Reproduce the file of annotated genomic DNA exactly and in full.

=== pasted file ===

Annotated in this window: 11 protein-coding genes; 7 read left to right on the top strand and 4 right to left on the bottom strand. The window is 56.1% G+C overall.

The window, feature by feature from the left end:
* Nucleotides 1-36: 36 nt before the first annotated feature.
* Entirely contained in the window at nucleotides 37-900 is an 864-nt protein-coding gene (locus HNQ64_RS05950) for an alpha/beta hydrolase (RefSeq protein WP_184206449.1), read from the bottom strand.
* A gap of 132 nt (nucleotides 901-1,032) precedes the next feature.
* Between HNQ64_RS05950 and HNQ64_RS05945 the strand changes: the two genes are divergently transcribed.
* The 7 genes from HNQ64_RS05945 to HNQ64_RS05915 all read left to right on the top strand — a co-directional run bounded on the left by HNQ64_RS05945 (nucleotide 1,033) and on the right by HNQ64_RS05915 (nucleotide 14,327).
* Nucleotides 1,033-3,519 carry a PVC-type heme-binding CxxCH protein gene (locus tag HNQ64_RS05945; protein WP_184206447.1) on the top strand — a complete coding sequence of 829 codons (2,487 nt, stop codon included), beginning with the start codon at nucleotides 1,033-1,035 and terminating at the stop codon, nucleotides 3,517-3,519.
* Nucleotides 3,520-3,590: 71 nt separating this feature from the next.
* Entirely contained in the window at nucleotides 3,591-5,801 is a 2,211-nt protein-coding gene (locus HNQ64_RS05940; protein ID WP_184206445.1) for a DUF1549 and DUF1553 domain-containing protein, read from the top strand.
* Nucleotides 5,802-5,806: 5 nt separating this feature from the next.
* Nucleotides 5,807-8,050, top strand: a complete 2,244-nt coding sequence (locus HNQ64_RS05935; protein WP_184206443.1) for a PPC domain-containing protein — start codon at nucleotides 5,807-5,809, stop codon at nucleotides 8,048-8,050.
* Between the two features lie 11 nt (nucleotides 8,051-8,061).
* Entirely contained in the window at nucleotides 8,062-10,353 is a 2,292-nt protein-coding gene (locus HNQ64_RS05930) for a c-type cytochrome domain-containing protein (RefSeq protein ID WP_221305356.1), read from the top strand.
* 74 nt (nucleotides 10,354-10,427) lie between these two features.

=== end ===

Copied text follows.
Annotated in this window: 11 protein-coding genes; 7 read left to right on the top strand and 4 right to left on the bottom strand. The window is 56.1% G+C overall.

The window, feature by feature from the left end:
* Nucleotides 1-36: 36 nt before the first annotated feature.
* Entirely contained in the window at nucleotides 37-900 is an 864-nt protein-coding gene (locus HNQ64_RS05950) for an alpha/beta hydrolase (RefSeq protein WP_184206449.1), read from the bottom strand.
* A gap of 132 nt (nucleotides 901-1,032) precedes the next feature.
* Between HNQ64_RS05950 and HNQ64_RS05945 the strand changes: the two genes are divergently transcribed.
* The 7 genes from HNQ64_RS05945 to HNQ64_RS05915 all read left to right on the top strand — a co-directional run bounded on the left by HNQ64_RS05945 (nucleotide 1,033) and on the right by HNQ64_RS05915 (nucleotide 14,327).
* Nucleotides 1,033-3,519 carry a PVC-type heme-binding CxxCH protein gene (locus tag HNQ64_RS05945; protein WP_184206447.1) on the top strand — a complete coding sequence of 829 codons (2,487 nt, stop codon included), beginning with the start codon at nucleotides 1,033-1,035 and terminating at the stop codon, nucleotides 3,517-3,519.
* Nucleotides 3,520-3,590: 71 nt separating this feature from the next.
* Entirely contained in the window at nucleotides 3,591-5,801 is a 2,211-nt protein-coding gene (locus HNQ64_RS05940; protein ID WP_184206445.1) for a DUF1549 and DUF1553 domain-containing protein, read from the top strand.
* Nucleotides 5,802-5,806: 5 nt separating this feature from the next.
* Nucleotides 5,807-8,050, top strand: a complete 2,244-nt coding sequence (locus HNQ64_RS05935; protein WP_184206443.1) for a PPC domain-containing protein — start codon at nucleotides 5,807-5,809, stop codon at nucleotides 8,048-8,050.
* Between the two features lie 11 nt (nucleotides 8,051-8,061).
* Entirely contained in the window at nucleotides 8,062-10,353 is a 2,292-nt protein-coding gene (locus HNQ64_RS05930) for a c-type cytochrome domain-containing protein (RefSeq protein ID WP_221305356.1), read from the top strand.
* 74 nt (nucleotides 10,354-10,427) lie between these two features.